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photo by jon nicholson

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Drawing upon the voices of cultural leaders to protect and assist the vulnerable, marginalized, and displaced.

 

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last update: march 22nd, 2010

march 22nd, 2010

Report: "Current Realities and Future Possibilities in Burma: Options for US Policy"

"As the Obama administration turns to the thorny issue of engaging Burma’s authoritarian government, a new Asia Society Task Force report offers a detailed strategy that positions the United States to respond effectively and flexibly to the twists and turns that a potential transition in Burma may take over time. The stakes are high. With Burma’s military leaders preparing to convene elections later this year, a comprehensive U.S. approach—taken in concert with regional and international partners—provides the best hope for bringing Burma into the world community. The Task Force’s report, entitled Current Realities and Future Possibilities in Burma: Options for U.S. Policy, recommends framing U.S. policy toward Burma based on changes taking place in the country with careful consideration of how the instruments at its disposal, including both the engagement and sanctions sides of the equation, can be tapped to encourage political and economic reform."

 

Follow the jump for further information about the report.

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march 12th, 2010

Wash. Post Op-Ed: "Burma shunned U.S. diplomacy with new election law. Now what?"

"President Obama took office hoping that constructive diplomacy could yield progress on some of the thorniest foreign-policy challenges facing the United States. Among these was Burma, a Southeast Asian nation of 50 million people that has been misruled into poverty, decline and perpetual warfare by a benighted military dictatorship. Mr. Obama did not abandon economic sanctions against the regime, but he did hold out the prospect of warmer relations if Burma's regime would show some sign of easing up on its people."

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NEWS

last updated september 15th, 2016

september 15th, 2016

NOOW Partner The Enough Project’s Suliman Baldo Testifies before UK Parliamentary Group on Sudan

On September 13, NOOW partner The Enough Project Senior Advisor Suliman Baldo testified before the UK’s All-Party Parliamentary Group on Sudan and South Sudan. This inquiry, UK-Sudan Relations – Consequences of Engagement, examined changes in UK engagement with the Government of Sudan, as well as “the drivers of these changes and their likely ramifications.” The All-Party Parliamentary Group (APPG) held this inquiry with the goal of producing “an independent, balanced, and forward-looking review of oral and written evidence to inform the appropriate form of UK-Sudan relations.” The inquiry format allowed government officials, academics, civil society members, and NGOs from the UK, Sudan, and various other countries the opportunity to present written testimony. The APPG requested testimony on four topics: conflict areas, migration and the Khartoum Process, extremism, and humanitarian issues and human rights.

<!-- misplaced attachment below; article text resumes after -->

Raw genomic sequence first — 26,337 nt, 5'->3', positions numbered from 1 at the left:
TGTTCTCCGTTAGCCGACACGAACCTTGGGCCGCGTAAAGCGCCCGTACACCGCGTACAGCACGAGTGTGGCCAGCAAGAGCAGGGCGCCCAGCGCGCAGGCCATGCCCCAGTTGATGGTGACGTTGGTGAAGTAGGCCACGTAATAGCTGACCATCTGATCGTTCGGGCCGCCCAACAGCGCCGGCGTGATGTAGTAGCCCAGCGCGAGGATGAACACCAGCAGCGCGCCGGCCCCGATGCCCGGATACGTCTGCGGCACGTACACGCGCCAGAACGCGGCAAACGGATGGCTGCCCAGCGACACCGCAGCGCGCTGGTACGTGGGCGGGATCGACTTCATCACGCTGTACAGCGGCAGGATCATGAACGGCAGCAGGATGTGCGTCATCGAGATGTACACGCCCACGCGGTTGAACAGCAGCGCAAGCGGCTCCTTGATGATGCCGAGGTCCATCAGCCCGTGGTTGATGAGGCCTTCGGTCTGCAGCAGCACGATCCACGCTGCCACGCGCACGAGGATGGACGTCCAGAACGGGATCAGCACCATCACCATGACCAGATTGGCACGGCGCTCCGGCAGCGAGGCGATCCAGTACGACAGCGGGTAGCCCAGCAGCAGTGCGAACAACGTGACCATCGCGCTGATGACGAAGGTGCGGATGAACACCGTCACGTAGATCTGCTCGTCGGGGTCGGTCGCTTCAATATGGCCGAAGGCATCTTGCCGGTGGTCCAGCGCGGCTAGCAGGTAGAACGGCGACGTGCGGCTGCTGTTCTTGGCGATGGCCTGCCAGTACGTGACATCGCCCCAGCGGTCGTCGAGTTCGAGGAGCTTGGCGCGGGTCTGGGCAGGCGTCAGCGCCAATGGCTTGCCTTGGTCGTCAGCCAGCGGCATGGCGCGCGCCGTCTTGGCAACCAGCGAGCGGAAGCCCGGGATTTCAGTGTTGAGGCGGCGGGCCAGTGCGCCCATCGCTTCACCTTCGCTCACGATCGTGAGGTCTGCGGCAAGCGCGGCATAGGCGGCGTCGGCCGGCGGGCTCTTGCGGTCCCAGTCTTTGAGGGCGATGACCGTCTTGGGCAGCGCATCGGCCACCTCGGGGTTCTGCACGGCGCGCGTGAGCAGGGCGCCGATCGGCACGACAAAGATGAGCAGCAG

Read about his testimony after the jump

september 14th, 2016

The Sentry Video: The Sentry Press Conference, September 2016

Board members George Clooney and Don Cheadle join fellow board member John Prendergast and lead investigators at a press conference to present The Sentry's investigative report, "War Crimes Shouldn't Pay: Stopping the looting and destruction in South Sudan." The press conference took place at the National Press Club in Washington, DC, on September 12, 2016.

 

Click for a link to the video of the press conference.

september 12th, 2016

Board Members George Clooney and John Prendergast Op-Ed: "War crimes shouldn’t pay in South Sudan"

This op-ed, co-authored by board members George Clooney and John Prendergast, originally appeared in The Washington Post.

 

South Sudan’s leaders are perfecting the art of the diplomatic bait-and-switch while fighting over the spoils of a resource-rich state, destroying the world’s newest country in the process. The leaders agreed to a peace deal, but have implemented few of its provisions. They have agreed to a new judicial mechanism to try war crimes, but have delayed its creation. They have agreed to allow peacekeepers in, but they restrict their movement and whip up resentment against the United Nations. They have agreed to international humanitarian aid, but their forces obstruct the aid agencies at every turn and even attack, rob and rape aid workers. Meanwhile, more than 5 million peopleare suffering from hunger and require food aid.

september 12th, 2016

The Sentry Video: War Crimes Shouldn't Pay

Board member George Clooney and John Prendergast's The Sentry's investigative report, "War Crimes Shouldn't Pay: Stopping the Looting and Destruction in South Sudan" was released on September 12, 2016.

 

Click through for a link to the video that gives an inside look into the nearly 2-year investigation and its groundbreaking findings.

september 12th, 2016

The Sentry Releases First Investigative Report: "War Crimes Shouldn’t Pay: Stopping the Looting and Destruction of South Sudan"

Following a two-year investigation into the assets and wealth of top officials in South Sudan’s government and opposition, The Sentry, co-founded by board members George Clooney and John Prendergast, has released its first findings in a new report, "War Crimes Shouldn’t Pay: Stopping the Looting and Destruction of South Sudan".

 

Click through for a livestream of the release of the report at a press conference in Washington, DC 2 10am EST, as well as an overview and link to the report.

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